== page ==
Inflation accelerated in Britain. Consumer prices, excluding housing, were 2.1 percent higher in July than a year earlier, according to a release released Wednesday by the British Bureau of Statistics (ONS). In June and May, another 2 per cent inflation was measured on an annual basis.
Analysts expected consumer prices to rise 1.9 percent.
Experts recalled the depreciation of the pound and the acceleration of inflation, but the ONS said it was too early to consider the depreciation of the pound as the main reason. Hotel prices have risen, video games and consoles, clothing and financial services have become more expensive. At the same time, fuel prices have fallen, while travel costs – air and boat tickets, international rail tickets – have risen less than a year earlier.
The annual inflation target set by the British government for the central bank is 2 percent. The Bank of England said in early August that inflation would fall to 1.6 percent, a three-year low, towards the end of the year, but would accelerate in the following years.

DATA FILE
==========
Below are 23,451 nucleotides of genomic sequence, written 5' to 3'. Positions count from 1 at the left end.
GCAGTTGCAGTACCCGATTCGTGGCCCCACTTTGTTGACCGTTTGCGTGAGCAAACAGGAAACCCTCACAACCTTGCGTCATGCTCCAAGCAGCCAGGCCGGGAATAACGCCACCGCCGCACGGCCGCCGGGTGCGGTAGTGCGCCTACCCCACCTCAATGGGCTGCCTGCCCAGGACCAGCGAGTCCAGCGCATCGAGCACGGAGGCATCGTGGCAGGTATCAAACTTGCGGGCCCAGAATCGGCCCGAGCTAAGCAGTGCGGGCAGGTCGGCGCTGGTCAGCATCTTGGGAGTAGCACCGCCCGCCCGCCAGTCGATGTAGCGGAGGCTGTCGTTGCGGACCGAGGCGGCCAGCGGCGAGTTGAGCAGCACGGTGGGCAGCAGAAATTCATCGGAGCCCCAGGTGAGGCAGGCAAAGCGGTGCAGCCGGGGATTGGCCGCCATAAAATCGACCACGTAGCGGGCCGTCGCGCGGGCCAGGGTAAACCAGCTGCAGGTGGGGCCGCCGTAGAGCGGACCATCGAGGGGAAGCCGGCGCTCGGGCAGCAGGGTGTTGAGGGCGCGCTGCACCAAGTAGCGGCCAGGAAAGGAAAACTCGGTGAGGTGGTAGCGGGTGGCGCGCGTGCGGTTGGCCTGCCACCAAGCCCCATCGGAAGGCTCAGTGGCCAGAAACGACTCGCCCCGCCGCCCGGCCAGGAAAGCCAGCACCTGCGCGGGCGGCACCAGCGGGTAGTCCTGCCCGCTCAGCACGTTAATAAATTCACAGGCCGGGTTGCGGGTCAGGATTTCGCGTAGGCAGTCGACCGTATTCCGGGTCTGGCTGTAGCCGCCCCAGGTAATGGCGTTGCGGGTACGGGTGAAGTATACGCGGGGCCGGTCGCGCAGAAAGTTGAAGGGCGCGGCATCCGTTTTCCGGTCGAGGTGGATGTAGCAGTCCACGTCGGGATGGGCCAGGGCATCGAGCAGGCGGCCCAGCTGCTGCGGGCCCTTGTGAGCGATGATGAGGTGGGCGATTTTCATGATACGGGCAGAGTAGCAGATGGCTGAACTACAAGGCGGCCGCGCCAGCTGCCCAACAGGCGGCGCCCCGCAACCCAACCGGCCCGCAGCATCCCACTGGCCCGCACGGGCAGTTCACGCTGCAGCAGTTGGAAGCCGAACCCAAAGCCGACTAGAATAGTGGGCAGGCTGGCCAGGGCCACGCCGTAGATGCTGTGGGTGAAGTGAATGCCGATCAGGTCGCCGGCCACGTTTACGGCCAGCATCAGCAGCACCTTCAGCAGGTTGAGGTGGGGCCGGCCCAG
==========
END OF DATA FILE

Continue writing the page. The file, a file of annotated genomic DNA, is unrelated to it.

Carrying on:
Core inflation, adjusted for volatile elements, including energy and food prices, accelerated to a six-month high of 1.9 percent from 1.8 percent. Analysts expected stagnation.
The pound lost 2.4 per cent against its major currencies in July, at the time of the change of government, and is currently the weakest exchange rate since 2016. Boris Johnson, the new prime minister of the ruling Conservative Party, is firmly of the opinion that the UK will leave the European Union on 31 October, the current deadline for Brexit, whether or not an agreement is reached with the community. However, businesses fear that an unordered separation could lead to disruptions in ports, thus increasing the price of imported products.